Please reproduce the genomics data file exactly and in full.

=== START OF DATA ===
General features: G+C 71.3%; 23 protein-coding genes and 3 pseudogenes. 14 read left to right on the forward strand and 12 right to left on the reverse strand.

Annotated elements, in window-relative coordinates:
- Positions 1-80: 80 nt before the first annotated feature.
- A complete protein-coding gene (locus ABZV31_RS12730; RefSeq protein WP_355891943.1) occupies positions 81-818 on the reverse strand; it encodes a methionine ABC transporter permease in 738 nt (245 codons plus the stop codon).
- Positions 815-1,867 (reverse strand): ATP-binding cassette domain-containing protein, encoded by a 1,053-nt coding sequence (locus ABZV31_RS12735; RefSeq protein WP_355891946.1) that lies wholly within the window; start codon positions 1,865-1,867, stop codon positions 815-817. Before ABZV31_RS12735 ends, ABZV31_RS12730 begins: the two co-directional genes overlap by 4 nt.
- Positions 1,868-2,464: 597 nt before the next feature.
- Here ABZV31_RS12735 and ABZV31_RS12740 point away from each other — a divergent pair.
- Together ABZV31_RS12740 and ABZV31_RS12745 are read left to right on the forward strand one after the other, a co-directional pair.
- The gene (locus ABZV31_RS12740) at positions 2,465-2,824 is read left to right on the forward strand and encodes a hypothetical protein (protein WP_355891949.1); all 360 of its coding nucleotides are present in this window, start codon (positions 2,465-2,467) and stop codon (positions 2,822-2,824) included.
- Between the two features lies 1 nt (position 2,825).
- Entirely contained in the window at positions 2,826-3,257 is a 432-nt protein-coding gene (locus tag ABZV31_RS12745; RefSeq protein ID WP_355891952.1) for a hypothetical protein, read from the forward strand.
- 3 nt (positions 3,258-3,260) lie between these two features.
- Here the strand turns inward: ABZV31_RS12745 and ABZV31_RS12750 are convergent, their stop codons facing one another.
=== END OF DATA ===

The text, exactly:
General features: G+C 71.3%; 23 protein-coding genes and 3 pseudogenes. 14 read left to right on the forward strand and 12 right to left on the reverse strand.

Annotated elements, in window-relative coordinates:
- Positions 1-80: 80 nt before the first annotated feature.
- A complete protein-coding gene (locus ABZV31_RS12730; RefSeq protein WP_355891943.1) occupies positions 81-818 on the reverse strand; it encodes a methionine ABC transporter permease in 738 nt (245 codons plus the stop codon).
- Positions 815-1,867 (reverse strand): ATP-binding cassette domain-containing protein, encoded by a 1,053-nt coding sequence (locus ABZV31_RS12735; RefSeq protein WP_355891946.1) that lies wholly within the window; start codon positions 1,865-1,867, stop codon positions 815-817. Before ABZV31_RS12735 ends, ABZV31_RS12730 begins: the two co-directional genes overlap by 4 nt.
- Positions 1,868-2,464: 597 nt before the next feature.
- Here ABZV31_RS12735 and ABZV31_RS12740 point away from each other — a divergent pair.
- Together ABZV31_RS12740 and ABZV31_RS12745 are read left to right on the forward strand one after the other, a co-directional pair.
- The gene (locus ABZV31_RS12740) at positions 2,465-2,824 is read left to right on the forward strand and encodes a hypothetical protein (protein WP_355891949.1); all 360 of its coding nucleotides are present in this window, start codon (positions 2,465-2,467) and stop codon (positions 2,822-2,824) included.
- Between the two features lies 1 nt (position 2,825).
- Entirely contained in the window at positions 2,826-3,257 is a 432-nt protein-coding gene (locus tag ABZV31_RS12745; RefSeq protein ID WP_355891952.1) for a hypothetical protein, read from the forward strand.
- 3 nt (positions 3,258-3,260) lie between these two features.
- Here the strand turns inward: ABZV31_RS12745 and ABZV31_RS12750 are convergent, their stop codons facing one another.